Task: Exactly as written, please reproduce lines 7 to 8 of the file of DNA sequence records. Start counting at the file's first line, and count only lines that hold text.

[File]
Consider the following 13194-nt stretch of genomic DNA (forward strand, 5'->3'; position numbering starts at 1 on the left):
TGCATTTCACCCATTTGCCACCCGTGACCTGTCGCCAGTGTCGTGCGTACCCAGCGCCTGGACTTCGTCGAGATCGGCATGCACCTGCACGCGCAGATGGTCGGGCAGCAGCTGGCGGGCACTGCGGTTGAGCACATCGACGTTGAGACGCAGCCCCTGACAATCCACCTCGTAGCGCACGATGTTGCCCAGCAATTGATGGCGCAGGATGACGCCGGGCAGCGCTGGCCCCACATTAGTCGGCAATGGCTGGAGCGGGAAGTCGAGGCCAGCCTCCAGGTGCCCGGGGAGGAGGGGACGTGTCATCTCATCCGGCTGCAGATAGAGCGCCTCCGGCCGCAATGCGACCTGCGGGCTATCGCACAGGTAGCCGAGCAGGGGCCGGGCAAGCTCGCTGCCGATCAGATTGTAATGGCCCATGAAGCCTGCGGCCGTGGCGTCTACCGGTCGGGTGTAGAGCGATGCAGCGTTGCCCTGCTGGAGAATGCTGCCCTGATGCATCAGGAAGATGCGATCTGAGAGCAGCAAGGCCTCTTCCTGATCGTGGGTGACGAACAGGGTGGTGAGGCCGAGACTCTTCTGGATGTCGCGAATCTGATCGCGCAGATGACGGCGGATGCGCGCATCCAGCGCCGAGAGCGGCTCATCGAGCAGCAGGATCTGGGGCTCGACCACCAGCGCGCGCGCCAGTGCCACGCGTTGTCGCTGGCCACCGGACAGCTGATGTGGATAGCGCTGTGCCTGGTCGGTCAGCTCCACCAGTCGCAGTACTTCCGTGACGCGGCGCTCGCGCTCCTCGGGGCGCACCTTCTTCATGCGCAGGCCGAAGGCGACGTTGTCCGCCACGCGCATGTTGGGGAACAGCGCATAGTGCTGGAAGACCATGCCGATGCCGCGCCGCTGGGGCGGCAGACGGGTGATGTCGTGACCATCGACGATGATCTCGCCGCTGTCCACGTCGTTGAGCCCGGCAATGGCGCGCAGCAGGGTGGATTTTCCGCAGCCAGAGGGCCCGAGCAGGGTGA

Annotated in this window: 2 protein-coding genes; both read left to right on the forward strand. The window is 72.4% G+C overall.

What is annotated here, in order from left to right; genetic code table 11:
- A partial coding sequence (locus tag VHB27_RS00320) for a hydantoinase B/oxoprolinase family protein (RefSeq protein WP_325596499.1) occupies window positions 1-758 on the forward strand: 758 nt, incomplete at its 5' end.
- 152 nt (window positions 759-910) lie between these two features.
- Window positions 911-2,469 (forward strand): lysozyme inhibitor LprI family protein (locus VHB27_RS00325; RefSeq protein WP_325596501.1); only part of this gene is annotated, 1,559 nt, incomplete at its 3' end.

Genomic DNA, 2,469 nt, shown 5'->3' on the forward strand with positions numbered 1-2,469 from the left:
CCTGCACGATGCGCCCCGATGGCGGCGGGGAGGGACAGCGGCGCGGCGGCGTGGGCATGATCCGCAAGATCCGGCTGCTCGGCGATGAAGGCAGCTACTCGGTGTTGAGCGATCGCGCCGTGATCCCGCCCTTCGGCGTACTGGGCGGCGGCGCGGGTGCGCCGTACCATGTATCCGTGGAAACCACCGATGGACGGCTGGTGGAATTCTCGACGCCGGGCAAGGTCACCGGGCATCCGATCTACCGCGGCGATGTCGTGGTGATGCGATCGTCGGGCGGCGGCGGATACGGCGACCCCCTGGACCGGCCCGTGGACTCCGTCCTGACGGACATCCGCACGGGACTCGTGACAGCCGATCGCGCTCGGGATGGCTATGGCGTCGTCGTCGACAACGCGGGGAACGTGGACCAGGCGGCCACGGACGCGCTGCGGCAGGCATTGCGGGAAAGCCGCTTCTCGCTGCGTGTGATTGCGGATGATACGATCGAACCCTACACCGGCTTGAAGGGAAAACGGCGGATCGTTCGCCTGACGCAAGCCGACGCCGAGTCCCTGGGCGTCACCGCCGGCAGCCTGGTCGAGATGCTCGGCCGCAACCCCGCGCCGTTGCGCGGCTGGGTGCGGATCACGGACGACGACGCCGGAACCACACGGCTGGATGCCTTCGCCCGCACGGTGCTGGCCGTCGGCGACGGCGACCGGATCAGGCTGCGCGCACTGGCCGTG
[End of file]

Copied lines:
- Window positions 911-2,469 (forward strand): lysozyme inhibitor LprI family protein (locus VHB27_RS00325; RefSeq protein WP_325596501.1); only part of this gene is annotated, 1,559 nt, incomplete at its 3' end.

Genomic DNA, 2,469 nt, shown 5'->3' on the forward strand with positions numbered 1-2,469 from the left: